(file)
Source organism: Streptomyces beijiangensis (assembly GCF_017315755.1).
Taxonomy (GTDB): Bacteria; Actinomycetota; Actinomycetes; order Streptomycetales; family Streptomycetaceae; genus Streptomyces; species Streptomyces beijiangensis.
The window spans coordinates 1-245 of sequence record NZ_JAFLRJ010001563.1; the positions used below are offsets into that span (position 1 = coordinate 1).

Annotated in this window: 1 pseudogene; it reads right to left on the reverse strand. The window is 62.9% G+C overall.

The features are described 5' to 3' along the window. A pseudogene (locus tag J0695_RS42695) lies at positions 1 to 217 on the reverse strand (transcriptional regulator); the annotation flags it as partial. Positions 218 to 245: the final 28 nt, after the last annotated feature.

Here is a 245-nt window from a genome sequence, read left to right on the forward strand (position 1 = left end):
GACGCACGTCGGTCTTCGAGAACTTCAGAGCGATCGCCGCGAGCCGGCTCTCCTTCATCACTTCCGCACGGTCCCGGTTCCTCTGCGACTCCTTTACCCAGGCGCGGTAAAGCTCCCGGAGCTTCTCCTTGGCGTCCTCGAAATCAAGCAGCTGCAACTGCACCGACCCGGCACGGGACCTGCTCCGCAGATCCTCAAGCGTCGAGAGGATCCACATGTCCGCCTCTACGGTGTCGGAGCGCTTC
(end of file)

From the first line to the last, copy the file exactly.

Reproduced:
Source organism: Streptomyces beijiangensis (assembly GCF_017315755.1).
Taxonomy (GTDB): Bacteria; Actinomycetota; Actinomycetes; order Streptomycetales; family Streptomycetaceae; genus Streptomyces; species Streptomyces beijiangensis.
The window spans coordinates 1-245 of sequence record NZ_JAFLRJ010001563.1; the positions used below are offsets into that span (position 1 = coordinate 1).

Annotated in this window: 1 pseudogene; it reads right to left on the reverse strand. The window is 62.9% G+C overall.

The features are described 5' to 3' along the window. A pseudogene (locus tag J0695_RS42695) lies at positions 1 to 217 on the reverse strand (transcriptional regulator); the annotation flags it as partial. Positions 218 to 245: the final 28 nt, after the last annotated feature.

Here is a 245-nt window from a genome sequence, read left to right on the forward strand (position 1 = left end):
GACGCACGTCGGTCTTCGAGAACTTCAGAGCGATCGCCGCGAGCCGGCTCTCCTTCATCACTTCCGCACGGTCCCGGTTCCTCTGCGACTCCTTTACCCAGGCGCGGTAAAGCTCCCGGAGCTTCTCCTTGGCGTCCTCGAAATCAAGCAGCTGCAACTGCACCGACCCGGCACGGGACCTGCTCCGCAGATCCTCAAGCGTCGAGAGGATCCACATGTCCGCCTCTACGGTGTCGGAGCGCTTC